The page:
Secondly, and this picks up on what many of my preceding colleagues have said, is genuine sanctions enforcement on a lot of Iran’s ability to obtain dual-use materials to enhance its drone program, and also penalize countries that help Iran further these capabilities. Because I think what we’ve seen so far has been laid out before, the Biden administration is conspicuously underenforcing sanctions as a way to try to keep Iran at the table and find a way to say yes to reentering the JCPOA or some even worse, less for more deal.
And then finally, I think it would send an important signal to Iran, especially as we’re sitting with them, or sitting at a different hotel from them in Vienna, signal that the United States is serious about considering other options. Iran does this all the time, we saw it in the past two years around the Middle East. They’re willing to talk with us, or indirectly to us, at the same time they’re willing to ratchet up the pressure through kinetic attacks around the region. And by and large, I think the U.S. response has largely been deafeningly silent.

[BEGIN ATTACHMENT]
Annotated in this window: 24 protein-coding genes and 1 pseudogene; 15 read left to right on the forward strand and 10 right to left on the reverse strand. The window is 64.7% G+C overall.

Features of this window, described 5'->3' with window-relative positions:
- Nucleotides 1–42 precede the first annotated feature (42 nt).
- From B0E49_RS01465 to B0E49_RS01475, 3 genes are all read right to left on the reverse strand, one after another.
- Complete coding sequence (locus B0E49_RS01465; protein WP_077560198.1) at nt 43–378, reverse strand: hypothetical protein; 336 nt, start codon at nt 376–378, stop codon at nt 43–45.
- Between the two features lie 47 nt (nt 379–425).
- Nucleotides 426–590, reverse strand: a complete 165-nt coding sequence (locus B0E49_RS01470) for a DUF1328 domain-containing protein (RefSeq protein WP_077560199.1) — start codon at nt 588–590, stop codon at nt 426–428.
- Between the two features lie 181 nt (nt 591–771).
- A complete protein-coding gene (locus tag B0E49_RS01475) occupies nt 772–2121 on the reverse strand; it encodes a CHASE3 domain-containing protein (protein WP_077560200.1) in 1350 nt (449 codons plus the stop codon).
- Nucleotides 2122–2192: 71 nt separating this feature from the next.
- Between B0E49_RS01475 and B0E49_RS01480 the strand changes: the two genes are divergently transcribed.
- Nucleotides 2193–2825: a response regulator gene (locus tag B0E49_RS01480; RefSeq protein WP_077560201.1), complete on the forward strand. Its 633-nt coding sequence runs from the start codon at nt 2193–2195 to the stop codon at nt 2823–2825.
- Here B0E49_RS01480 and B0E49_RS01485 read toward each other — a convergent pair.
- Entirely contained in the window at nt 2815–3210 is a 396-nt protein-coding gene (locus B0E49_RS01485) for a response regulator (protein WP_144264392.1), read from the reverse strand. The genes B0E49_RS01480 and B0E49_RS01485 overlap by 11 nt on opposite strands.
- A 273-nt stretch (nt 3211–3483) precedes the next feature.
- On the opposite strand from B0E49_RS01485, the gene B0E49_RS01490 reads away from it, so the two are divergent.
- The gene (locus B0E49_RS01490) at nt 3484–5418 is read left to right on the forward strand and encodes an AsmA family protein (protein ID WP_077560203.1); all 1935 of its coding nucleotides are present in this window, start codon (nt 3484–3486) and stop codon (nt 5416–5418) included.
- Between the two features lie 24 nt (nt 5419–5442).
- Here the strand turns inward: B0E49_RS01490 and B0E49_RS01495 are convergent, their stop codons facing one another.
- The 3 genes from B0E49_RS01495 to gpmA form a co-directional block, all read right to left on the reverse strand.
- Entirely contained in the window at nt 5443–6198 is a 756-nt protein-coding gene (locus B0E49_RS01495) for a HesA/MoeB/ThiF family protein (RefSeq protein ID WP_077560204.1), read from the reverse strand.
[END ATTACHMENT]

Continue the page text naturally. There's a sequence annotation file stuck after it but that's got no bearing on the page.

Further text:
We just stood up a new task force in the Middle East, Task Force 59, to use unmanned platforms specifically for maritime security. I think this is a great area where the United States can start deploying unmanned capabilities to protect a lot of our assets around the Middle East, especially in the Persian Gulf, to begin denying Iran the ability to actually carry out a lot of these attacks, which I think if left unchecked will only continue to grow. So, thank you very much. END